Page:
The oil painting was sold at a Sotheby’s auction last year and had subsequently been subject to a temporary export deferral; in recognition of its immense cultural significance to the country.

Now, courtesy of the intervention made possible by support from the National Lottery Heritage Fund, Art Fund and a private donor, the work will enter public ownership.

JMW Turner
Turner's Walton Bridges © Sotheby's

“Saving the wonderful Walton Bridges for the nation and providing the East of England with their first Turner to enter a public collection is an initiative we’re very proud to have funded,” noted Anne Jenkins, Director, England: Midlands & East, National Lottery Heritage Fund.

“Thanks to £2.1m raised by National Lottery players, the people of Norfolk, Suffolk and Essex will be able to enjoy this inspiring art work on their door step, as it tours around the region,” she added.

Stephen Deuchar, Director of Art Fund, who recently headed up the Museum of the Year judging panel, described the work as a “landmark painting representing a pivotal moment in the career of one of Britain’s most celebrated landscape artists.”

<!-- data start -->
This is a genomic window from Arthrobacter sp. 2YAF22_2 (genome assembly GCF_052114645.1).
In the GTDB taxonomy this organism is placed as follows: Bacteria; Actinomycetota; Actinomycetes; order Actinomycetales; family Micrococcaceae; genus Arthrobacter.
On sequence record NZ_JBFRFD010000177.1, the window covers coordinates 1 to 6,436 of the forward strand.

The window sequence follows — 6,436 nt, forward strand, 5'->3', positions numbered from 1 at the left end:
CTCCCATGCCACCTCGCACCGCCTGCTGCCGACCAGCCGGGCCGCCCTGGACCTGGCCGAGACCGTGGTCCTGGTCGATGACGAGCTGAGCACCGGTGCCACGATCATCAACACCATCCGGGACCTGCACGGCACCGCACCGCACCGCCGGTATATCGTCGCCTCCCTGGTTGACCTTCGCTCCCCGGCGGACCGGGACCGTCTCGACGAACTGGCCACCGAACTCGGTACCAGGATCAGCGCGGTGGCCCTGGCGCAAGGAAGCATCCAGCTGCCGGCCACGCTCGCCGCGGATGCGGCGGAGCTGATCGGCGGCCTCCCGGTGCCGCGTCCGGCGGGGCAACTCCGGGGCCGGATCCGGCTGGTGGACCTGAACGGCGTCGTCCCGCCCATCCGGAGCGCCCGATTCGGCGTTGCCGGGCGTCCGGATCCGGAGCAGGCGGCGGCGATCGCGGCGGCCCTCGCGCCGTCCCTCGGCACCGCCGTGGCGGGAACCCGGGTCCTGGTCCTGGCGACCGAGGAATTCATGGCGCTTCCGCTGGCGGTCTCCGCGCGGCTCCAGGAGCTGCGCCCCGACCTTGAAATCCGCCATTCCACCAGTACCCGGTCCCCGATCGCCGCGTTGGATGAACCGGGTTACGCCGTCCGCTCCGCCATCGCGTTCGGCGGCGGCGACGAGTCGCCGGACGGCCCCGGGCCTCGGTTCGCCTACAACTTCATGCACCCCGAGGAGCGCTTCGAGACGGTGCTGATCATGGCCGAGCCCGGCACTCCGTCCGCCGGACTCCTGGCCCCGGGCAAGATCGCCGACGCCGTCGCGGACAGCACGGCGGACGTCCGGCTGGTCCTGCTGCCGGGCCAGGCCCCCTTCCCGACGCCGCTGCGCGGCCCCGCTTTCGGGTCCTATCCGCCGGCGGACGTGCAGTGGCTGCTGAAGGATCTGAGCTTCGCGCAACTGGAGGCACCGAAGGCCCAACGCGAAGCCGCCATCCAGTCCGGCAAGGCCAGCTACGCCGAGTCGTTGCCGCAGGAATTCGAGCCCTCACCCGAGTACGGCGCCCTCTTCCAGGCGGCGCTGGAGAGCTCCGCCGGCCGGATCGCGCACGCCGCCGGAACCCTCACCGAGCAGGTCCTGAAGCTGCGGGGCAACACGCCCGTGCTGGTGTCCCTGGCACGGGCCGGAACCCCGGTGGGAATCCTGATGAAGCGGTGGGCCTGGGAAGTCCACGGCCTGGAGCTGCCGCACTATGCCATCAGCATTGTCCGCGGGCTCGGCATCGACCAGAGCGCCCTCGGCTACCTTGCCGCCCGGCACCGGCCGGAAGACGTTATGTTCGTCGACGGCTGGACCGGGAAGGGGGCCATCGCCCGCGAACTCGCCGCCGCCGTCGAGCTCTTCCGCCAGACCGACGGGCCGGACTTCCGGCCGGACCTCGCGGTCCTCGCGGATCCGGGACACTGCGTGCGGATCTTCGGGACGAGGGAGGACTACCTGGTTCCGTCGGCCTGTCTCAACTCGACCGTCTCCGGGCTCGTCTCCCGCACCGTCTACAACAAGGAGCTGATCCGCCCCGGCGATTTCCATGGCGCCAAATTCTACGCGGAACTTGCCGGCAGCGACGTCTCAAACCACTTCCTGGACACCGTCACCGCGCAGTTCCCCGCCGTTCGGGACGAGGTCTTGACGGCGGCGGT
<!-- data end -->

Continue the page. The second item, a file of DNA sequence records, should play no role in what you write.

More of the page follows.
Eastern promise

Norfolk Museums Service led the fundraising drive which brought about the action, partnering with Colchester and Ipswich Museums to propose a four-year programme of exhibitions, learning and public engagement across the region. It was this scheme that led to the necessary funding being awarded.

The acquisition, which is far from ordinary practice for a regional museum, is the first time a Turner oil painting has entered a public collection in the East of England. Collections located across Norfolk, Suffolk and Essex do, however, already display landscapes by the likes of Constable, Gainsborough, and Crome.

The painting’s first destination will be Norwich Castle Museum & Art Gallery, where it will go on display in September 2019. As part of the aforementioned programme, Walton Bridges will then go on tour around the region, with exhibitions planned at Kings Lynn, Ipswich, Colchester and Great Yarmouth over the next three years. A return to Norwich Castle then awaits, where the work will be on permanent display from 2023.

Councillor John Ward, who chairs the Norfolk County Council Joint Museums Committee, believes the region’s artistic institutions are “uniquely placed to share the story of Walton Bridges with the public,” claiming East Anglia is a “natural home for the painting”.

Ward concluded that the partnership between Norfolk Museums Service and Colchester and Ipswich Museum Service will “ensure as many people as possible have a meaningful encounter with this wonderful work.”

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